Burning Cane

From its opening moments BURNING CANE is notable for its murkiness, the way the light seems dimmed and clouded over. When light does appear, darkness wraps itself around it, cloaks it. But the two coexist here: light needs darkness and darkness needs light. But the play in the film between light and shadow, greyness and pitch blackness, is more than a stylistic scheme (although, as one, it’s occasionally worthy of Pedro Costa for the richness of its imagery). It’s a rebuke to a society which sees them only as opposites, and which views people in a similar manner. 

BURNING CANE is, in both its moral and visual drama, a film out to contradict the simple vision of the world and its inhabitants promoted by Southern Baptism. In a small Louisiana town, whose every resident is black, Reverend Tillman (Wendell Pierce) delivers his sermon upon the world’s iniquities, its greediness, and its subsequent Godlessness. But his rhetoric creates straight binaries: all that is X is God, all that is Y is the Devil. Such a map of the world’s (and the community’s) happenings is inevitably reductive — it can’t help but flatten out the reality of how people are and disregards the real pain people live with. 

One such person is Helen (Karen Kaia Livers), a devoutly religious widow contending with great hardships. Her husband died after contracting AIDS, she’s mourning the death of one son and the disintegration into alcoholism of the other, and she’s close to Tillman, whose righteous sermons disguise a soul enduring his own traumas. Oh, and (if you’ll forgive the unwieldiness of the metaphor) she has a dog who won’t stop scratching itself: she’s tried every remedy, over and over, and nothing will stop the itchiness. Perhaps it’s too cute a way to reference the ineradicability of grief from the community’s fabric. But the film has other and more splendid means of expressing the fact.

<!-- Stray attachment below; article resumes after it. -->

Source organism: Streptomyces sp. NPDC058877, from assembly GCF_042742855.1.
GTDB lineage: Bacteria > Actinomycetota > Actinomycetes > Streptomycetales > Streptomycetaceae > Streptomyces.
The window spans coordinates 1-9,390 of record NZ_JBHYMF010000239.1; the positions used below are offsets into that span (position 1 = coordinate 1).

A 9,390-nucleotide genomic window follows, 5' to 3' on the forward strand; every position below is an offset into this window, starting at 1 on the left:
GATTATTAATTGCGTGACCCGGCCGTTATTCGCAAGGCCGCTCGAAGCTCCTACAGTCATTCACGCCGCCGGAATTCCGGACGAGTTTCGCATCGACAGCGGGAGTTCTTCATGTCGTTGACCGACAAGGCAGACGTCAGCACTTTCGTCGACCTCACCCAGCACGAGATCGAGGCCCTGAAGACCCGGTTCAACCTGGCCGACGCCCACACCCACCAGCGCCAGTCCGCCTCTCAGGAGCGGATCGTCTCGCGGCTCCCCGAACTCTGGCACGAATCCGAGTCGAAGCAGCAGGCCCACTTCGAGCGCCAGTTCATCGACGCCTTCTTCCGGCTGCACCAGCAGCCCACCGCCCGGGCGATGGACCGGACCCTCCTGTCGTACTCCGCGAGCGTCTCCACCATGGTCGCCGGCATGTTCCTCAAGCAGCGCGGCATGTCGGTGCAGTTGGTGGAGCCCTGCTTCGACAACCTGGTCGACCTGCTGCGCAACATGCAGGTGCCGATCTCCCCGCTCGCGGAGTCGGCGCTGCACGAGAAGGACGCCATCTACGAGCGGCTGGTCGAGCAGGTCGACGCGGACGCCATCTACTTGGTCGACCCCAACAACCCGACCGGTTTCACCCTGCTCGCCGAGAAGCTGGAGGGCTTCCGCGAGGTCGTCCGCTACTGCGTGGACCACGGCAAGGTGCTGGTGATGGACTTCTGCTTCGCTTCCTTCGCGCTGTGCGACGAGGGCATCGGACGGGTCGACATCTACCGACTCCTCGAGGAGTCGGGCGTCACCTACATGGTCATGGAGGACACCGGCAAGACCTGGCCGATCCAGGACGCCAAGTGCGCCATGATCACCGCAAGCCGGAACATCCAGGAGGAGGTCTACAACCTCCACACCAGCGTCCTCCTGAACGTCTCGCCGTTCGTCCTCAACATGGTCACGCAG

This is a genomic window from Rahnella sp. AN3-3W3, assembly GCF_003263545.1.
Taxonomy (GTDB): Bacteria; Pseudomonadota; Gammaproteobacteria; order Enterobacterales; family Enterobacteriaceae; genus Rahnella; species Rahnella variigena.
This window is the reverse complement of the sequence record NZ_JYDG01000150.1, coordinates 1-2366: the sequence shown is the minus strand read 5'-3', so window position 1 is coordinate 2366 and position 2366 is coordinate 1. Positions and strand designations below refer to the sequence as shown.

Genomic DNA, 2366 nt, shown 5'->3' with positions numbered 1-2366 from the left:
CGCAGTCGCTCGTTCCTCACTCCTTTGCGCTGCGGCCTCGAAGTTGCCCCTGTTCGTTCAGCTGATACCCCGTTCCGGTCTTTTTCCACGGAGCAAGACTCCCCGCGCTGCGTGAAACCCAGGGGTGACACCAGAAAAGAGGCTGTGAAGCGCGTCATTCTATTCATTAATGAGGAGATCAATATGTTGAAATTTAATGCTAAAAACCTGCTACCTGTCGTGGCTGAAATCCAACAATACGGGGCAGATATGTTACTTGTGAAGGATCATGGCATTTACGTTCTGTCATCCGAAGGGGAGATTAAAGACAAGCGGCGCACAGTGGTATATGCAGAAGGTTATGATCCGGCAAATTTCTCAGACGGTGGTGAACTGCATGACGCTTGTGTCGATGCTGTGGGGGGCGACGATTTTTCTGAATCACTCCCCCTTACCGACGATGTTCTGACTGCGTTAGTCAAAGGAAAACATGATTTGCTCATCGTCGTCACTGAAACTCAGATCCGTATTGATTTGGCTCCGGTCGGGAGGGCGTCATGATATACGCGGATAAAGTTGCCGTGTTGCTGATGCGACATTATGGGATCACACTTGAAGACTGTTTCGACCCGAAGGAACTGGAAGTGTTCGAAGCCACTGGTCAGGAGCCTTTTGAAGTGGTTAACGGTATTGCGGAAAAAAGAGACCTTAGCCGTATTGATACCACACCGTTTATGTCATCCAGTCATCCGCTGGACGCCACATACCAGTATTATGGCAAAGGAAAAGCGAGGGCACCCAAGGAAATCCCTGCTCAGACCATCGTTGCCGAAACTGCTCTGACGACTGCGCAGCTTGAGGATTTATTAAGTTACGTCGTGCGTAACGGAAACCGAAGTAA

The profound cyclicality of the characters’ suffering is referenced in the parallel between Tillman and Helen’s son, Daniel (Dominique McClellan). Daniel is unemployed after a drink-induced fight occurs at work, so spends his days looking after his son, Jeremiah (Braelyn Kelly) and waiting for his wife, Sherry (Emyri Crutchfield) to return home from her job. Nowhere in the film is the rigidity of Tillman’s sermons denied more intelligently than when Daniel looks after Jeremiah: Daniel’s alcoholism makes this a challenge, and there are many scenes of him scarfing a bottle down in one (and putting more than a tipple in his son’s glass) followed by the aftermath of him stumbling in half-light, retching over the toilet bowl; but he’s also a tender father who nurtures his son’s quietude, helping him draw, feeding him. Soon however the spectre of violence nears,  drawing an even deeper parallel with Tillman. 

BURNING CANE is directed by Phillip Youmans, a young filmmaker (19-years young, to be exact) who demonstrates emotional fidelity to his subjects as well as an undeniable film sense coupled with a ready and substantial cinematic style. There are notes of Terrence Malick in the exalting low-angles and the backlit windows which silhouette the people indoors, but also something of the poetry apparent in Charles Burnett’s short film THE HORSE. 

There’s a noteworthy disparity between performances in the film. Livers and Pierce are exceptional, for instance: she, with her opening voice-over monologue, sets the film’s melancholic but direct mood at its best pitch; he, with his soulful line readings and despairing visage, evidences the demolition of the community’s hope. It’s McClellan whose limitations stand out, though it may well be an issue with his portion of the script. His lines and the delivery of those lines are missing the verve visible elsewhere in the film. 

This speaks to why some of the scenes in BURNING CANE can feel approximate. But there’s a scene between Helena and Tillman which has no such problem, a scene in which she helps him home after he’s found asleep at the wheel: it ends with a line within which lurks an awful morsel of humour, which redoubles the tragedy. This is a film with a searing, acidic sadness in its heart. 

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